Will a legal separation shield you from joint marital debts?

On behalf of Bebout, Potere, Cox & Bennion, P.C. posted in divorce on Tuesday, May 30, 2017.

A recent article illustrates that, for many readers, confusion may still exist over the distinctions between legal separation and divorce. Under Michigan law, the two events are separate procedures.

Specifically, a legal action called separate maintenance allows a married couple to formally divide their marital property, joint debts, and determine issues of spousal and/or child support and parenting time. Although this process is similar to a divorce, there are important distinctions.

Depending on the context, an order for separate maintenance does not necessarily provide a buffer to the marital estate. Said another way, a couple technically remains married after the action, which may give rise to inconsistent interpretations.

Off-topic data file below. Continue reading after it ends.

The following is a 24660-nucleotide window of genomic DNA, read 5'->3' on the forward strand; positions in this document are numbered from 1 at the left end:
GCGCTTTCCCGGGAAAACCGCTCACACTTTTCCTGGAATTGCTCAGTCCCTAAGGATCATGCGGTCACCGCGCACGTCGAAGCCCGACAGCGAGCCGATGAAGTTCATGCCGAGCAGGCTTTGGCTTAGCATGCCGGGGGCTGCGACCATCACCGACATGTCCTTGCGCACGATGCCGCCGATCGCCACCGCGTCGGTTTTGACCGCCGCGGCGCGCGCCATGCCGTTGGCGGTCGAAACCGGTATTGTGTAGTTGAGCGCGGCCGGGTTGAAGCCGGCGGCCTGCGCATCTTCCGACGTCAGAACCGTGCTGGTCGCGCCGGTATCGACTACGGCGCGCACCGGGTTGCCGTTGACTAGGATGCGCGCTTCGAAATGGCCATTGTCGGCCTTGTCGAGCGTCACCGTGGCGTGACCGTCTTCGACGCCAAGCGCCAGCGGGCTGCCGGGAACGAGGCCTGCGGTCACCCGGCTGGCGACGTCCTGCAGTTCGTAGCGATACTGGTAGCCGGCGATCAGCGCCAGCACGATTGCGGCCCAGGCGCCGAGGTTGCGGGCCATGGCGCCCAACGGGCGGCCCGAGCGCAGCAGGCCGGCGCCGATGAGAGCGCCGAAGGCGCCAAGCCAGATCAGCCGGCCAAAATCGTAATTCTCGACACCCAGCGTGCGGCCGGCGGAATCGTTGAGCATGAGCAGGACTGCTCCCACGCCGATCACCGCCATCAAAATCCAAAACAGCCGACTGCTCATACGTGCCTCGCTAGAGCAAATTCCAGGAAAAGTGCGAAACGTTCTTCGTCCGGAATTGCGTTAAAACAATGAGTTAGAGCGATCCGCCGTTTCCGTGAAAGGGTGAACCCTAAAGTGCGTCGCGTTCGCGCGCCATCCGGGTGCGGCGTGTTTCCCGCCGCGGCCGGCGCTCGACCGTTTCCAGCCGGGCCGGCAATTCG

For example, if a spouse were to incur additional debt, a creditor may regard that debt as the joint liability of both spouses. On the other hand, a health insurance provider may regard the procedure as a life event warranting the termination of coverage. If a spouse enters into a new relationship and has children, the law still regards the other spouse as the legal parent.

Both parties must also agree to an action for separate maintenance. For example, a spouse who is served with a complaint for separate maintenance might counterclaim for divorce. In that event, the court might convert the separate maintenance action into a divorce proceeding.

There may be reasons for pursuing a legal separation, such as religious views or the hope of reconciling at a later date. Our Michigan family law firm can help you weigh the options and determine which legal course will best suit your needs.

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